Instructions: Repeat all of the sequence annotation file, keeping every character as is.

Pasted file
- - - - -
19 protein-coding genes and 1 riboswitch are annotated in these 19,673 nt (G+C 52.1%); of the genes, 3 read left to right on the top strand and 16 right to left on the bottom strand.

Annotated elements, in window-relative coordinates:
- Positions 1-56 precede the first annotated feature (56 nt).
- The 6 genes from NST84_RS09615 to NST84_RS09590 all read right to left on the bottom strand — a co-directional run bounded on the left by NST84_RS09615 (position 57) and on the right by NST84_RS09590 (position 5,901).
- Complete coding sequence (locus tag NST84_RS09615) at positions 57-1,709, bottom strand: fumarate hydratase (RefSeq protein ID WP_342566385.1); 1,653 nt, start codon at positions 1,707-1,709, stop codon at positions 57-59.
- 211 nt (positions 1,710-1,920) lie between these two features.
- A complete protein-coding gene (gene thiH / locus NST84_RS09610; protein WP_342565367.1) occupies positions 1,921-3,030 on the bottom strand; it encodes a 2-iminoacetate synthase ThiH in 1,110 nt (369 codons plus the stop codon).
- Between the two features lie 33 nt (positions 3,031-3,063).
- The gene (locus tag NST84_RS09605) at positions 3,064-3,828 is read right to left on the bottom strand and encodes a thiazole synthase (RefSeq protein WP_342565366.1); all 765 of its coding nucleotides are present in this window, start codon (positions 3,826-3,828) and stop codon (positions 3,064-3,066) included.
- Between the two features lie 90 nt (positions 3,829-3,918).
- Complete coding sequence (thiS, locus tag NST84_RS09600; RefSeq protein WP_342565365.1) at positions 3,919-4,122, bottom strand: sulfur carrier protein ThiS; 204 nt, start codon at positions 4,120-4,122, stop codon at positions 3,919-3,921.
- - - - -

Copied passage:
19 protein-coding genes and 1 riboswitch are annotated in these 19,673 nt (G+C 52.1%); of the genes, 3 read left to right on the top strand and 16 right to left on the bottom strand.

Annotated elements, in window-relative coordinates:
- Positions 1-56 precede the first annotated feature (56 nt).
- The 6 genes from NST84_RS09615 to NST84_RS09590 all read right to left on the bottom strand — a co-directional run bounded on the left by NST84_RS09615 (position 57) and on the right by NST84_RS09590 (position 5,901).
- Complete coding sequence (locus tag NST84_RS09615) at positions 57-1,709, bottom strand: fumarate hydratase (RefSeq protein ID WP_342566385.1); 1,653 nt, start codon at positions 1,707-1,709, stop codon at positions 57-59.
- 211 nt (positions 1,710-1,920) lie between these two features.
- A complete protein-coding gene (gene thiH / locus NST84_RS09610; protein WP_342565367.1) occupies positions 1,921-3,030 on the bottom strand; it encodes a 2-iminoacetate synthase ThiH in 1,110 nt (369 codons plus the stop codon).
- Between the two features lie 33 nt (positions 3,031-3,063).
- The gene (locus tag NST84_RS09605) at positions 3,064-3,828 is read right to left on the bottom strand and encodes a thiazole synthase (RefSeq protein WP_342565366.1); all 765 of its coding nucleotides are present in this window, start codon (positions 3,826-3,828) and stop codon (positions 3,064-3,066) included.
- Between the two features lie 90 nt (positions 3,829-3,918).
- Complete coding sequence (thiS, locus tag NST84_RS09600; RefSeq protein WP_342565365.1) at positions 3,919-4,122, bottom strand: sulfur carrier protein ThiS; 204 nt, start codon at positions 4,120-4,122, stop codon at positions 3,919-3,921.